Two words. There are two words in the English language that can lead to a world of forgiveness and absolution. It is a simple statement, one where a person will admit wrongdoing. However, it is also one that people can be too stubborn to admit. Whether it is because of pride, hard headedness, immaturity, or even ignorance, sometimes people just won’t say the two words that can make things right. They refuse to say the simple phrase that can heal the wounds and end the tension between friends. Those two words are “I’m sorry.”
For whatever reason, such a simple thing to do can also be the hardest thing to do. In saying the words “I’m sorry,” you seek to absolve yourself of the misdeed that you have committed. But at the same time, in doing so you admit that what you did was wrong. For some, this is something that is very difficult.
It is hard to admit that what you did was wrong; it hurts just to realize that you caused pain or discomfort to a friend or family member. Sometimes, what you did could be so insignificant, other times it could be something so bad that the guilt eats away at you. It can be an uphill battle to apologize for something you did wrong, but what hurts the most is when you realize that you wronged someone.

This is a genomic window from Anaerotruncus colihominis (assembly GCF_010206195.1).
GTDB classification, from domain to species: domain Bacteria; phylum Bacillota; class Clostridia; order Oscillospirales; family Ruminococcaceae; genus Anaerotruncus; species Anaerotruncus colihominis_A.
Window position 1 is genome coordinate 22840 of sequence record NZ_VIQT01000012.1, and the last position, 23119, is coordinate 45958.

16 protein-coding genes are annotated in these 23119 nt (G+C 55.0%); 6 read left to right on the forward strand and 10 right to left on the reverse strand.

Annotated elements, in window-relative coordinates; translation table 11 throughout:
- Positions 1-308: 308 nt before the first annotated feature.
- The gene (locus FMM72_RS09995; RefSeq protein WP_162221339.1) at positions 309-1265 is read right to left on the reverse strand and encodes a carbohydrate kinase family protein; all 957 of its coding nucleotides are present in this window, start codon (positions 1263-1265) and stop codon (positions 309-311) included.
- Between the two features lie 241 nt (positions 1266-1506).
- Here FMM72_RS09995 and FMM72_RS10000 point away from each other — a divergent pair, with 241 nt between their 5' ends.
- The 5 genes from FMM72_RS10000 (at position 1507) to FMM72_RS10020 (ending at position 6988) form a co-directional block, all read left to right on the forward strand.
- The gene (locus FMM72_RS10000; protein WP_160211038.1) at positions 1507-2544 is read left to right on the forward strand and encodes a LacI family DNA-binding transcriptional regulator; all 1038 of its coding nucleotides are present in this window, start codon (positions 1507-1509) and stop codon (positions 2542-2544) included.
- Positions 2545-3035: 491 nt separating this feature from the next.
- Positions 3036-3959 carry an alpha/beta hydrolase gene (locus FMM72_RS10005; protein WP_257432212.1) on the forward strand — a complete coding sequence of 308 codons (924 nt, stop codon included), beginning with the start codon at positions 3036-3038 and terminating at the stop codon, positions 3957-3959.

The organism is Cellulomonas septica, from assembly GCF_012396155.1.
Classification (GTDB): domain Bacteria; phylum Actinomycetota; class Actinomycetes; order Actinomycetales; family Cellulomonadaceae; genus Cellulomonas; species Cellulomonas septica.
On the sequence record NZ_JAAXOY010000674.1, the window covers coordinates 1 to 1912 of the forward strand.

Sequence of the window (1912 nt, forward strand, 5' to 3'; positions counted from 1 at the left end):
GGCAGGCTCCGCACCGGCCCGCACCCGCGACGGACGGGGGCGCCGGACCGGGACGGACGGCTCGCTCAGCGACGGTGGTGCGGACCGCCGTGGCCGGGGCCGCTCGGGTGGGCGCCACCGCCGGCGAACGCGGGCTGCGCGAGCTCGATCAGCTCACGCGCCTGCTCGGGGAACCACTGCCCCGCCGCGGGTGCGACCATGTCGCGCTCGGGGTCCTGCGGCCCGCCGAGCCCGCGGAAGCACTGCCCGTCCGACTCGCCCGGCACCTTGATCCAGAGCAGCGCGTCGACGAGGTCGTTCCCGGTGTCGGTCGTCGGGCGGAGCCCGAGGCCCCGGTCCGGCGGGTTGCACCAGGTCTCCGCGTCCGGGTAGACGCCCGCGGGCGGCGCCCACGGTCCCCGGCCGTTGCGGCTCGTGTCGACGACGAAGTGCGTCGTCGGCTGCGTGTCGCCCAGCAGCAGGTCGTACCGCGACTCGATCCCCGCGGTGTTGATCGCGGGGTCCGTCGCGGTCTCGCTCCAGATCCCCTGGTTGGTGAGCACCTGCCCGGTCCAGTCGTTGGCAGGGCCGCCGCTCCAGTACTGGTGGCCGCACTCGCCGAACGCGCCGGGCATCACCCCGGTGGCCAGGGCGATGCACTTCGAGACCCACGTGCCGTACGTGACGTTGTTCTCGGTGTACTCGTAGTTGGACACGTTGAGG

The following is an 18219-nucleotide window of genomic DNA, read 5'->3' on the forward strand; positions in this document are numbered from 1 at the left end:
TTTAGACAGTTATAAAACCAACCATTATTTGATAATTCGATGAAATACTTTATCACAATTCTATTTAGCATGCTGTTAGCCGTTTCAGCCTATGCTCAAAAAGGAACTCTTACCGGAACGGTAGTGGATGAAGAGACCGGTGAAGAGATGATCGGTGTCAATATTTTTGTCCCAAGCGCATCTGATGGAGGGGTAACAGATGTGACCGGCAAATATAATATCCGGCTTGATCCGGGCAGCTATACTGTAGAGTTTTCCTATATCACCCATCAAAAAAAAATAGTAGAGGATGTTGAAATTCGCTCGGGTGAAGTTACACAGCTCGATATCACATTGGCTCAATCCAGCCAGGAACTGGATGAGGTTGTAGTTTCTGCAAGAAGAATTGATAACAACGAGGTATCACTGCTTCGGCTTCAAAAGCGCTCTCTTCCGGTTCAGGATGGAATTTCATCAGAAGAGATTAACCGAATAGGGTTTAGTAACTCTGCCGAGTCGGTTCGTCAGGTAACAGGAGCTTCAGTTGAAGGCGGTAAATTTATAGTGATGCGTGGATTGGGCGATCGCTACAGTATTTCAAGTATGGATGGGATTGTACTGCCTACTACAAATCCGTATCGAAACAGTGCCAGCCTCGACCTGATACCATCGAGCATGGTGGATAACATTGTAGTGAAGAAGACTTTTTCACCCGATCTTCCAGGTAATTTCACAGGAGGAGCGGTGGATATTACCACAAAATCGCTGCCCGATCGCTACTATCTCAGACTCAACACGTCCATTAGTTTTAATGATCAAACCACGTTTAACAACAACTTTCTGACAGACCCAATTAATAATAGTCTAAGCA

There are many sins in the world—there are some such as calling someone a hurtful name, and others like turning your back on a close friend. Some choose to stick with their pride, they would rather cling to their sense of self-righteousness than be the bigger person and apologize. Sometimes it can be overlooked; a person can forgive you anyway. Other times, the person who was too stubborn to apologize for their sins takes a loss as a result of their selfishness.
In refusing to apologize, meaningful relationships can be ruined, and decades of friendships may be destroyed—and for what? Is it done to prove a point? Is it to avoid facing the music and admitting that what you did was just wrong? Or despite the destruction that your actions have caused, do you truly believe that you did no wrong?
In this life, I have learned that these two words carry so much power. A true mark of maturity is when you can swallow your pride and apologize for your actions. Whether you receive immediate forgiveness or you have to give it time until you achieve absolution, the fact that someone can say “I’m sorry” and admit wrongdoing shows just how strong they can be.
The key to happiness is to seek forgiveness for your misdeeds, but also to give your forgiveness to those who seek it. In doing so, bridges will be mended and friendships will be restored. Past mistakes and bad choices will be forgiven, and you will feel a weight off of your shoulders. At the same time, forgiving those who have hurt you and wronged you will cleanse all of the hatred from your heart. You can reach your inner peace and eliminate a world of stress.
All of this is possible with one powerful phrase, two words.